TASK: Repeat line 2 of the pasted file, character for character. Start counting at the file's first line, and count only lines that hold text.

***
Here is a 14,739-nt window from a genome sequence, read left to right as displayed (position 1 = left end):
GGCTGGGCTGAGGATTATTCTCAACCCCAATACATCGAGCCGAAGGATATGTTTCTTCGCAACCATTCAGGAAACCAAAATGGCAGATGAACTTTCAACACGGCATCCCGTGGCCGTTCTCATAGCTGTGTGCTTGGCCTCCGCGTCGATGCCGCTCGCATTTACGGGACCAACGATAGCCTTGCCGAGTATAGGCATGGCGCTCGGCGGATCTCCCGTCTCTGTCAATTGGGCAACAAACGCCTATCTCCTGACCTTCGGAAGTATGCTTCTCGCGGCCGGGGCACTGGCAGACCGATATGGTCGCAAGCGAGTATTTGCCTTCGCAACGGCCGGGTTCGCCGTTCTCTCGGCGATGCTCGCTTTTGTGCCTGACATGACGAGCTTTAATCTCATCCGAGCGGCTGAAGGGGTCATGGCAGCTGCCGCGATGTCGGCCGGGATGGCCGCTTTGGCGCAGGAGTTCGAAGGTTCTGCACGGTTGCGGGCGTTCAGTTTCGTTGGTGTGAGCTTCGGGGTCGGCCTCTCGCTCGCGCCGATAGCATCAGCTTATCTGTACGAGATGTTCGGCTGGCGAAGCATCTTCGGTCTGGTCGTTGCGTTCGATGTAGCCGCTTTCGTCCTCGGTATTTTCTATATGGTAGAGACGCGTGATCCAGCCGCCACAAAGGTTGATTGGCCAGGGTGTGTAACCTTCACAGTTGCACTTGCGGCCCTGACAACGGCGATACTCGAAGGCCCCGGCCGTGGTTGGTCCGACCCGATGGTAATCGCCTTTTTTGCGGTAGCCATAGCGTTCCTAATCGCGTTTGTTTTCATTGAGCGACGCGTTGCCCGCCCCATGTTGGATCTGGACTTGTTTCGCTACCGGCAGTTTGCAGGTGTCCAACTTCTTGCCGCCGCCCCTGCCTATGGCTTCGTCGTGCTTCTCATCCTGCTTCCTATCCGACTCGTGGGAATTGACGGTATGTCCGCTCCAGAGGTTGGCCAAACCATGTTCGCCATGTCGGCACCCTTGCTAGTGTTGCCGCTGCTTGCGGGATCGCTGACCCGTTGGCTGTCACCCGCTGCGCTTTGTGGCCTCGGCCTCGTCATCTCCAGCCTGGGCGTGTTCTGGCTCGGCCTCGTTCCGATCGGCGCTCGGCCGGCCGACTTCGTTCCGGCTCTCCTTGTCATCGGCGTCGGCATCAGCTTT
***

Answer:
GGCTGGGCTGAGGATTATTCTCAACCCCAATACATCGAGCCGAAGGATATGTTTCTTCGCAACCATTCAGGAAACCAAAATGGCAGATGAACTTTCAACACGGCATCCCGTGGCCGTTCTCATAGCTGTGTGCTTGGCCTCCGCGTCGATGCCGCTCGCATTTACGGGACCAACGATAGCCTTGCCGAGTATAGGCATGGCGCTCGGCGGATCTCCCGTCTCTGTCAATTGGGCAACAAACGCCTATCTCCTGACCTTCGGAAGTATGCTTCTCGCGGCCGGGGCACTGGCAGACCGATATGGTCGCAAGCGAGTATTTGCCTTCGCAACGGCCGGGTTCGCCGTTCTCTCGGCGATGCTCGCTTTTGTGCCTGACATGACGAGCTTTAATCTCATCCGAGCGGCTGAAGGGGTCATGGCAGCTGCCGCGATGTCGGCCGGGATGGCCGCTTTGGCGCAGGAGTTCGAAGGTTCTGCACGGTTGCGGGCGTTCAGTTTCGTTGGTGTGAGCTTCGGGGTCGGCCTCTCGCTCGCGCCGATAGCATCAGCTTATCTGTACGAGATGTTCGGCTGGCGAAGCATCTTCGGTCTGGTCGTTGCGTTCGATGTAGCCGCTTTCGTCCTCGGTATTTTCTATATGGTAGAGACGCGTGATCCAGCCGCCACAAAGGTTGATTGGCCAGGGTGTGTAACCTTCACAGTTGCACTTGCGGCCCTGACAACGGCGATACTCGAAGGCCCCGGCCGTGGTTGGTCCGACCCGATGGTAATCGCCTTTTTTGCGGTAGCCATAGCGTTCCTAATCGCGTTTGTTTTCATTGAGCGACGCGTTGCCCGCCCCATGTTGGATCTGGACTTGTTTCGCTACCGGCAGTTTGCAGGTGTCCAACTTCTTGCCGCCGCCCCTGCCTATGGCTTCGTCGTGCTTCTCATCCTGCTTCCTATCCGACTCGTGGGAATTGACGGTATGTCCGCTCCAGAGGTTGGCCAAACCATGTTCGCCATGTCGGCACCCTTGCTAGTGTTGCCGCTGCTTGCGGGATCGCTGACCCGTTGGCTGTCACCCGCTGCGCTTTGTGGCCTCGGCCTCGTCATCTCCAGCCTGGGCGTGTTCTGGCTCGGCCTCGTTCCGATCGGCGCTCGGCCGGCCGACTTCGTTCCGGCTCTCCTTGTCATCGGCGTCGGCATCAGCTTT